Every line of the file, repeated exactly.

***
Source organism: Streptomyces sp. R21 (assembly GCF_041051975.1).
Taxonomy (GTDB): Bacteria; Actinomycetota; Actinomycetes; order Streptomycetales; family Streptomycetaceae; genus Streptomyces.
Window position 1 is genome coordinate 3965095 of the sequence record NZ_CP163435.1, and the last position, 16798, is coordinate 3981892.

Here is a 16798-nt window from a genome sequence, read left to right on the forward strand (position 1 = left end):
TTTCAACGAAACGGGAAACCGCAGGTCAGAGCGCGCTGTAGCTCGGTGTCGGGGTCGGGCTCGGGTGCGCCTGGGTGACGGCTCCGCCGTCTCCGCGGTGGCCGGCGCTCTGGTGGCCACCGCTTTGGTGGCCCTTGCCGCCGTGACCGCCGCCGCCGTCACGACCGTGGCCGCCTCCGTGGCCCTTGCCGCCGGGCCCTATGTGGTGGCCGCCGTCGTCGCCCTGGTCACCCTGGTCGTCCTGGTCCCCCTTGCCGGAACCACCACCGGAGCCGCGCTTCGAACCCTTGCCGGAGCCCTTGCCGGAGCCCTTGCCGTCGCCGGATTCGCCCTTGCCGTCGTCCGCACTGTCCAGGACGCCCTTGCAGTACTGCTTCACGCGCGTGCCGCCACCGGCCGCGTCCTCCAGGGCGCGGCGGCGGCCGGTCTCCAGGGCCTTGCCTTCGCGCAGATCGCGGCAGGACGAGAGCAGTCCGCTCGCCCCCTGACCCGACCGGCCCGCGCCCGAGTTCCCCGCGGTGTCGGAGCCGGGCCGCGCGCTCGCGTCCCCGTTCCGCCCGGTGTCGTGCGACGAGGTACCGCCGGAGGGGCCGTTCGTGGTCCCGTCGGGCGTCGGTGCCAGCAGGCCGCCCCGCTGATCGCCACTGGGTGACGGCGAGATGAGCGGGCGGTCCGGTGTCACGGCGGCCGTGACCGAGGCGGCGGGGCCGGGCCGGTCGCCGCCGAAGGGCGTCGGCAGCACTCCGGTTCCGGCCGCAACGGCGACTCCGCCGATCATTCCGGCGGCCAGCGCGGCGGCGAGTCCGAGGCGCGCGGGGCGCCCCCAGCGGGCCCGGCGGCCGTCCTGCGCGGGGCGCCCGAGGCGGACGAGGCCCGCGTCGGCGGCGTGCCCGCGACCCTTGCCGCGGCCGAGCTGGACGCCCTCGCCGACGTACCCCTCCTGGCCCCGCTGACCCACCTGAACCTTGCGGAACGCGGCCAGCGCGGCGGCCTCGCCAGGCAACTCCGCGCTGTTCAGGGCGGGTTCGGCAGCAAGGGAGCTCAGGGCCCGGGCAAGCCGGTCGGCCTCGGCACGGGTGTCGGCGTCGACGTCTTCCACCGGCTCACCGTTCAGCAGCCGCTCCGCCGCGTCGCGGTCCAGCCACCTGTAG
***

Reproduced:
Source organism: Streptomyces sp. R21 (assembly GCF_041051975.1).
Taxonomy (GTDB): Bacteria; Actinomycetota; Actinomycetes; order Streptomycetales; family Streptomycetaceae; genus Streptomyces.
Window position 1 is genome coordinate 3965095 of the sequence record NZ_CP163435.1, and the last position, 16798, is coordinate 3981892.

Here is a 16798-nt window from a genome sequence, read left to right on the forward strand (position 1 = left end):
TTTCAACGAAACGGGAAACCGCAGGTCAGAGCGCGCTGTAGCTCGGTGTCGGGGTCGGGCTCGGGTGCGCCTGGGTGACGGCTCCGCCGTCTCCGCGGTGGCCGGCGCTCTGGTGGCCACCGCTTTGGTGGCCCTTGCCGCCGTGACCGCCGCCGCCGTCACGACCGTGGCCGCCTCCGTGGCCCTTGCCGCCGGGCCCTATGTGGTGGCCGCCGTCGTCGCCCTGGTCACCCTGGTCGTCCTGGTCCCCCTTGCCGGAACCACCACCGGAGCCGCGCTTCGAACCCTTGCCGGAGCCCTTGCCGGAGCCCTTGCCGTCGCCGGATTCGCCCTTGCCGTCGTCCGCACTGTCCAGGACGCCCTTGCAGTACTGCTTCACGCGCGTGCCGCCACCGGCCGCGTCCTCCAGGGCGCGGCGGCGGCCGGTCTCCAGGGCCTTGCCTTCGCGCAGATCGCGGCAGGACGAGAGCAGTCCGCTCGCCCCCTGACCCGACCGGCCCGCGCCCGAGTTCCCCGCGGTGTCGGAGCCGGGCCGCGCGCTCGCGTCCCCGTTCCGCCCGGTGTCGTGCGACGAGGTACCGCCGGAGGGGCCGTTCGTGGTCCCGTCGGGCGTCGGTGCCAGCAGGCCGCCCCGCTGATCGCCACTGGGTGACGGCGAGATGAGCGGGCGGTCCGGTGTCACGGCGGCCGTGACCGAGGCGGCGGGGCCGGGCCGGTCGCCGCCGAAGGGCGTCGGCAGCACTCCGGTTCCGGCCGCAACGGCGACTCCGCCGATCATTCCGGCGGCCAGCGCGGCGGCGAGTCCGAGGCGCGCGGGGCGCCCCCAGCGGGCCCGGCGGCCGTCCTGCGCGGGGCGCCCGAGGCGGACGAGGCCCGCGTCGGCGGCGTGCCCGCGACCCTTGCCGCGGCCGAGCTGGACGCCCTCGCCGACGTACCCCTCCTGGCCCCGCTGACCCACCTGAACCTTGCGGAACGCGGCCAGCGCGGCGGCCTCGCCAGGCAACTCCGCGCTGTTCAGGGCGGGTTCGGCAGCAAGGGAGCTCAGGGCCCGGGCAAGCCGGTCGGCCTCGGCACGGGTGTCGGCGTCGACGTCTTCCACCGGCTCACCGTTCAGCAGCCGCTCCGCCGCGTCGCGGTCCAGCCACCTGTAG